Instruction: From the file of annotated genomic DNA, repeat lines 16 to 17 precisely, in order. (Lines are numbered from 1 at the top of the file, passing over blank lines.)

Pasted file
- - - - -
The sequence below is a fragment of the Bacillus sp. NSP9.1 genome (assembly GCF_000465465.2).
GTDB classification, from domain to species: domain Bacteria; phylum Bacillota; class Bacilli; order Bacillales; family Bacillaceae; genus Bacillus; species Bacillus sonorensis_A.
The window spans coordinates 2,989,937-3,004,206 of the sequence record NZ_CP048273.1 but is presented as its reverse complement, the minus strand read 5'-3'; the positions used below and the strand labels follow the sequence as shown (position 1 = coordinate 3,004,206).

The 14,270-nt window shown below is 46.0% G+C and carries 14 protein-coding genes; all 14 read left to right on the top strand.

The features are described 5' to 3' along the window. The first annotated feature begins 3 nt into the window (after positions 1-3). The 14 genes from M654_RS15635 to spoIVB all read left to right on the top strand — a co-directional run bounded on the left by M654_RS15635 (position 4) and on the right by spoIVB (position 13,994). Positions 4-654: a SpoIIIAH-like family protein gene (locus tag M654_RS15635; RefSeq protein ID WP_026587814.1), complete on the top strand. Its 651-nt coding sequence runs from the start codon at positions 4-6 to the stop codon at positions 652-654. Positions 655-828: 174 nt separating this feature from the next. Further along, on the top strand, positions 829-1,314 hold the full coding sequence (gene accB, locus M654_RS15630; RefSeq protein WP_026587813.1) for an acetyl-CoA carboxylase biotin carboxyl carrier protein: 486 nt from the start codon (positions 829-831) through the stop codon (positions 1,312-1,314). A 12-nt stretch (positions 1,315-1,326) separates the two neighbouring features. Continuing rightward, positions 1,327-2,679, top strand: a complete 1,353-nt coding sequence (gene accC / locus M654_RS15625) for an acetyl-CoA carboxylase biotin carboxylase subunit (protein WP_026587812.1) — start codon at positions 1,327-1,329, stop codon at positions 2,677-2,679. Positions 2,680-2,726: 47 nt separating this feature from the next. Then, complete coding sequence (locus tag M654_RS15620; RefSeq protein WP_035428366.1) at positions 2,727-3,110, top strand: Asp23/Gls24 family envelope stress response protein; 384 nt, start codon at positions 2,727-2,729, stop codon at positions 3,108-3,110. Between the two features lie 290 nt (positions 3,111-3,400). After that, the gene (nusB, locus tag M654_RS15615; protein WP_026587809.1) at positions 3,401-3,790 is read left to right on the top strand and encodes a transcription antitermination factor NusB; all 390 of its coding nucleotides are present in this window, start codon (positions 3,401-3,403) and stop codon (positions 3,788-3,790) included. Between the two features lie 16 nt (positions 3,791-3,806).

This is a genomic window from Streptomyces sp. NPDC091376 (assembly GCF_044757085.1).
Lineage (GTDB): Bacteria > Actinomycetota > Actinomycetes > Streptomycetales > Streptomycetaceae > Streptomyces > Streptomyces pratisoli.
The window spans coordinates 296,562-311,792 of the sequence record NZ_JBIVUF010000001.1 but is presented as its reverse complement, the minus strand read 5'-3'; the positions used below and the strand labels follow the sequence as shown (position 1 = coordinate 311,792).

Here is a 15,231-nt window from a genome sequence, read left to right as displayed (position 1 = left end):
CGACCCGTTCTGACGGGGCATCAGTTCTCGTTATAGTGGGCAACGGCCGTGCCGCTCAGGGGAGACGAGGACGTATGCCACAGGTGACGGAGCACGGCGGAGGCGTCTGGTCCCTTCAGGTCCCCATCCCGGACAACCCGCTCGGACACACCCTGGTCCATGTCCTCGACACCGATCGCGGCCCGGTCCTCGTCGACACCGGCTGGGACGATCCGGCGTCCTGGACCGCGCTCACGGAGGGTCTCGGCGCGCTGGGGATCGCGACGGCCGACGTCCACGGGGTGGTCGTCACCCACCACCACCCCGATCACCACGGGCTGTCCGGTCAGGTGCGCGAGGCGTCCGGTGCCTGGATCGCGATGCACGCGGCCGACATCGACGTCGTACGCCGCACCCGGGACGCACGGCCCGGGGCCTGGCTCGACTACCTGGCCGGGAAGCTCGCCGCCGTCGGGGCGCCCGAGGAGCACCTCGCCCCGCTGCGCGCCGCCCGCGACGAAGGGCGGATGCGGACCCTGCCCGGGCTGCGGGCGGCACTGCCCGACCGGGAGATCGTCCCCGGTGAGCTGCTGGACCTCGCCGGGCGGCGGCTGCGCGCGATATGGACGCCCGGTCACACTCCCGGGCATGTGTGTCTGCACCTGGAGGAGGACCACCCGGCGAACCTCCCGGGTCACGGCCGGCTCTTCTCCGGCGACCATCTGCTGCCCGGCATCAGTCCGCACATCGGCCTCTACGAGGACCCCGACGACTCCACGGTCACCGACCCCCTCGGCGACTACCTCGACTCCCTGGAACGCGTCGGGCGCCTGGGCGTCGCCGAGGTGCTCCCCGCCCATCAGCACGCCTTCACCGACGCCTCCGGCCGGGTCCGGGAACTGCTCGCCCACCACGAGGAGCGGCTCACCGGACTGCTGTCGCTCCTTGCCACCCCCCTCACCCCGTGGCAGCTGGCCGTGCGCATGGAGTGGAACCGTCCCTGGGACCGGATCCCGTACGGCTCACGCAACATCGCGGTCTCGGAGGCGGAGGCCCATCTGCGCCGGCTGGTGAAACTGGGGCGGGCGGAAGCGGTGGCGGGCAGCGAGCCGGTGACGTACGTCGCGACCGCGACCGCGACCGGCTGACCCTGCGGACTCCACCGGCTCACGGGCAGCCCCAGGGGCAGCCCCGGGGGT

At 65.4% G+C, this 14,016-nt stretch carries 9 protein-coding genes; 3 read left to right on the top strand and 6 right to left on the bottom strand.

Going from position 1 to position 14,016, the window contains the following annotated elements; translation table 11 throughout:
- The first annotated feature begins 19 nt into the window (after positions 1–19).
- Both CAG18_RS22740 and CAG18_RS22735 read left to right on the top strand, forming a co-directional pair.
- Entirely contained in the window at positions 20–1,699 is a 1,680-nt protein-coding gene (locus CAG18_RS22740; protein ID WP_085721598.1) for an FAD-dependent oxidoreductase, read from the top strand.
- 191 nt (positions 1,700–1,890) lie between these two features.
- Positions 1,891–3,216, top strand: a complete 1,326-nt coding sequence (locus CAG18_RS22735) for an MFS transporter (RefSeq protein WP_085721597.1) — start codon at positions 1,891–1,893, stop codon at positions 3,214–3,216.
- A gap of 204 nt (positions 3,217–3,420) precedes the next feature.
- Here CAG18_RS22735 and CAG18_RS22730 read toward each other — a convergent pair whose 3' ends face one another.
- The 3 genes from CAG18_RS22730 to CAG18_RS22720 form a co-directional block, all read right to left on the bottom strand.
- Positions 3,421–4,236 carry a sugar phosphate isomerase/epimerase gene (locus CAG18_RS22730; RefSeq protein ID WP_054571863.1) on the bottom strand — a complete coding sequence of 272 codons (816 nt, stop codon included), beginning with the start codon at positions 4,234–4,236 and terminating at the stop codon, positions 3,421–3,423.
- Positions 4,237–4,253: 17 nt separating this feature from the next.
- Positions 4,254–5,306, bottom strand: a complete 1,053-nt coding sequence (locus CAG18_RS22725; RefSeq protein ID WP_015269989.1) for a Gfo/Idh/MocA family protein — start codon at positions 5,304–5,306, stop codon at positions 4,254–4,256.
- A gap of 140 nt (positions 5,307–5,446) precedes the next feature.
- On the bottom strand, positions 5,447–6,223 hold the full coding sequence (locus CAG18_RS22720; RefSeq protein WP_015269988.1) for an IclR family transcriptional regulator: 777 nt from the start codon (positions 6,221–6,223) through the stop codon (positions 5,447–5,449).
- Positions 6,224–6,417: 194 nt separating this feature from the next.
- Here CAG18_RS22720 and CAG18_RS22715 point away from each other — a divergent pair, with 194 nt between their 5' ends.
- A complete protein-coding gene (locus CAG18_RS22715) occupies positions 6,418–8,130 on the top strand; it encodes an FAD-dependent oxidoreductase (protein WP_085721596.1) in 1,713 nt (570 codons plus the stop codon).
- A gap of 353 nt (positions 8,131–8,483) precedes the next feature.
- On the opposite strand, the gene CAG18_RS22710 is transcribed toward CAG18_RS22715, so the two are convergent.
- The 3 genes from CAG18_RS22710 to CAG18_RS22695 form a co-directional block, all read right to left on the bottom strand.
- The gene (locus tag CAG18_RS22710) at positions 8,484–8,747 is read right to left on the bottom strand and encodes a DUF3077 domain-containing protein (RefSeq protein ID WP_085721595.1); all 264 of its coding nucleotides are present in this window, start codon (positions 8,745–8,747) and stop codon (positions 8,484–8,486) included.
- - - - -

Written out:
- 191 nt (positions 1,700–1,890) lie between these two features.
- Positions 1,891–3,216, top strand: a complete 1,326-nt coding sequence (locus CAG18_RS22735) for an MFS transporter (RefSeq protein WP_085721597.1) — start codon at positions 1,891–1,893, stop codon at positions 3,214–3,216.